ERm also reported three key areas where users like the app most:

  • When it enhances the experience: Users enjoyed ASK most when the information provided supplemented the other forms of interpretation. Specific information that offered fresh details (i.e. the kind of information Googling can’t find) was well-received. Visitors need to be assured that the app will enhance their experience.  A key component to the experience is also length of information and timing of the response. These two components are more difficult to ensure because they are so arbitrary—response length in particular. What may be too much information to some is not enough for others. Ensuring we provide a response before the person has walked away (the ideal timing) is also a unique challenge.
  • Because it is practical to use: Users praised the intuitive functionality of ASK and felt that the in-depth information provided by the team helped make the most of their visit. However, that same intuitive function also meant that for some, the app was too one-dimensional. This is likely compounded by the expectation that the app offers a map and tour information. (That being said, even when visitors have thought this in the past, they still didn’t download it.) Additionally, some users felt there was too much pressure to generate questions or maintain conversation. Visitors want to choose whether they will be a passive or active user.
  • It offers a human element: Users love the personal and responsive nature of the exchange, which was both conversational and enlightening. The information went beyond a Google search. However, there was quite a bit of confusion as to whether the responses via the app were generated by a human or a computer. This was compounded by the uneven responses a few users received (e.g. some answers felt copied-and-pasted, though the team doesn’t do this as a rule). A few people expressed the pressure they felt to socialize while interacting with a human, while others thought interacting via text removed that same pressure. We need to convey that ASK offers users the compelling opportunity to have an intelligent dialogue with an expert who cares.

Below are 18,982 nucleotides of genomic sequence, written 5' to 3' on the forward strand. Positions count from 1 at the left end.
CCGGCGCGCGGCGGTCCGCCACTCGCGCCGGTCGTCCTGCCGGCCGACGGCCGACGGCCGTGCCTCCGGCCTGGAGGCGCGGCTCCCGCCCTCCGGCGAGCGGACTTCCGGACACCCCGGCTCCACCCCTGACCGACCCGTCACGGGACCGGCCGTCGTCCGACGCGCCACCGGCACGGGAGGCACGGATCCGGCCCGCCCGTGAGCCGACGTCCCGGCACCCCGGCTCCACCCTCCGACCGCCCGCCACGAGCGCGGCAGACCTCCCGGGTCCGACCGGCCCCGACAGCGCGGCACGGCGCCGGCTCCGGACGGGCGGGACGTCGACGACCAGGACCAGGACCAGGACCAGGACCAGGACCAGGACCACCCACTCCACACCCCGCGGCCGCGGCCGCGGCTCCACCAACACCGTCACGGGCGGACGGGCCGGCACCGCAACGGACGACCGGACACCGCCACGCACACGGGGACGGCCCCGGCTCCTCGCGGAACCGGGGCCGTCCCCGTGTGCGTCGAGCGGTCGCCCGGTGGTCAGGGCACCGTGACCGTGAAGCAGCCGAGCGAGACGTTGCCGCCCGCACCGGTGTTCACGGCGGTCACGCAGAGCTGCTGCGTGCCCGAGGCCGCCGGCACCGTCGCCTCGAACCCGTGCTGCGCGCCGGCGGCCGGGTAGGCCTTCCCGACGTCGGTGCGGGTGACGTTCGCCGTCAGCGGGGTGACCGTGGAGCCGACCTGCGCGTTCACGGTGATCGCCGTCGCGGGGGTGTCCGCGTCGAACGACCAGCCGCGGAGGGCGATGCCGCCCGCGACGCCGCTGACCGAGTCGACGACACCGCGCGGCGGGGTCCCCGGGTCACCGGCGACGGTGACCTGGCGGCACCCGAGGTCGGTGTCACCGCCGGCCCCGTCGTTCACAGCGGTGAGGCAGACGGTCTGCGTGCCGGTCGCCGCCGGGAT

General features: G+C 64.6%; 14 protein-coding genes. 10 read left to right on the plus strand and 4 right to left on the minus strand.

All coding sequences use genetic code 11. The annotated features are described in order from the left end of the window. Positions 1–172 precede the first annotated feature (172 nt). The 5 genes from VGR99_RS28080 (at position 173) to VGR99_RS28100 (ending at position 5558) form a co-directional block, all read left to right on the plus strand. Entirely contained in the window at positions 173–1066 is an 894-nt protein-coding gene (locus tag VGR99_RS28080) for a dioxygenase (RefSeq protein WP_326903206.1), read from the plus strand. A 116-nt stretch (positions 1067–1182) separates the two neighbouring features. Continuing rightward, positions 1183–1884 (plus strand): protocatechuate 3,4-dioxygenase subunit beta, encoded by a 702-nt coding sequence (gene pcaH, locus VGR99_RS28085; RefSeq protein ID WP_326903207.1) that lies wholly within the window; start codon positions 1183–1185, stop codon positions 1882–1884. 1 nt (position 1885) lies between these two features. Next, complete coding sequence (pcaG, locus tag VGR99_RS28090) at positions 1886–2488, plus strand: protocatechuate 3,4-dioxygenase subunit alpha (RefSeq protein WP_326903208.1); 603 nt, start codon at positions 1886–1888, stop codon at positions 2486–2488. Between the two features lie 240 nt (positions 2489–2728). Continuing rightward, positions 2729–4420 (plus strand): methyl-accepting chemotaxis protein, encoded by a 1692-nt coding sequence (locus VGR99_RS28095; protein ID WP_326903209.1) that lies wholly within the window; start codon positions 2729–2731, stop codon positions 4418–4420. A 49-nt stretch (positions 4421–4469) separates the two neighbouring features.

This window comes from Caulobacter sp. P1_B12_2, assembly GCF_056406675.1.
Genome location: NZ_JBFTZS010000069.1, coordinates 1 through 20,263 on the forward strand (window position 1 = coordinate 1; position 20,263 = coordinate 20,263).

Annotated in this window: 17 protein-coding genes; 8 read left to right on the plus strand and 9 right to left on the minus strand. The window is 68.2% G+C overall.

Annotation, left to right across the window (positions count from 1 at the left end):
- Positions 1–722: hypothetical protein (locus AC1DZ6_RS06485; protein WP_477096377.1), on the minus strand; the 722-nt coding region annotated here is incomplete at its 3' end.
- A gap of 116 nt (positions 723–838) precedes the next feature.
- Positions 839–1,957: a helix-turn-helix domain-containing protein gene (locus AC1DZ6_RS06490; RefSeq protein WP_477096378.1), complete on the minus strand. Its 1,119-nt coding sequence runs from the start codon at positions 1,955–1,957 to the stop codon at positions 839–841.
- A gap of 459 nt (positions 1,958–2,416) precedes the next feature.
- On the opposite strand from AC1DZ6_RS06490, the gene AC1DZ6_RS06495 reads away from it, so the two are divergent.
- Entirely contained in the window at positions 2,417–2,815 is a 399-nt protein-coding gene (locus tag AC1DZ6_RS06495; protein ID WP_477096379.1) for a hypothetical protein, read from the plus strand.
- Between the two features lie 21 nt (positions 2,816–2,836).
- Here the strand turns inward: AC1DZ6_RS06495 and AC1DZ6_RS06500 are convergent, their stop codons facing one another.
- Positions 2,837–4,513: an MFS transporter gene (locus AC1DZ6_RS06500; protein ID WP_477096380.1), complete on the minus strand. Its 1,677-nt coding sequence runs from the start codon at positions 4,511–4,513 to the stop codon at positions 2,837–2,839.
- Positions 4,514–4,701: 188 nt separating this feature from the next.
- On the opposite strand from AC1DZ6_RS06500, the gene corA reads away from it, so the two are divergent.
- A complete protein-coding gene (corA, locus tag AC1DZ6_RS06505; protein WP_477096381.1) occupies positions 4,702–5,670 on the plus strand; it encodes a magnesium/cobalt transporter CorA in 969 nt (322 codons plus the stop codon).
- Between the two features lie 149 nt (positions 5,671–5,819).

We will explore these elements further in the coming months as we move toward ASK 2.0. The good news is, nothing we heard from the evaluation is a surprise. Much of the results cover things which we have suspected for some time. It’s nice to have some solid evidence, as opposed to just anecdotes, behind our assumptions. Stay tuned for more on this as we roll out changes, test solutions, and put these ideas into practice.

Join the conversation

  • Jane Audas - 8 months ago

    This is really interesting, looking forward (if you share it) to seeing the final document from ERm. I understand this is a funded project and you have future plans. But, all things considered, I wonder if you would continue to develop the app? It feels like no museum has cracked the gallery app yet, despite considerable work of the kind you are all doing. I don’t believe a cost / benefit analysis is the way to justify engagement yet this feels like a (very) uphill struggle.

    • Sara Devine - 7 months ago

      Thanks for your comment, Jane. We are absolutely committed to seeing this through. Although we’ve struggled with use rate, what was also clear from the evaluation is that we’re not yet doing all we can to promote the app. The other big takeaway from the evaluation for me is, as you note, apps in general aren’t doing well in terms of use rate…which begs the question: how are we measuring success with apps? Just because use rate is something we have any easy metric on, doesn’t mean it’s the best (or only) indicator of success (as you also note). For us, engagement is the far more powerful metric. So even if we “only” get x% of visitors using the app, if it enhances their experience, then that’s a win in my book.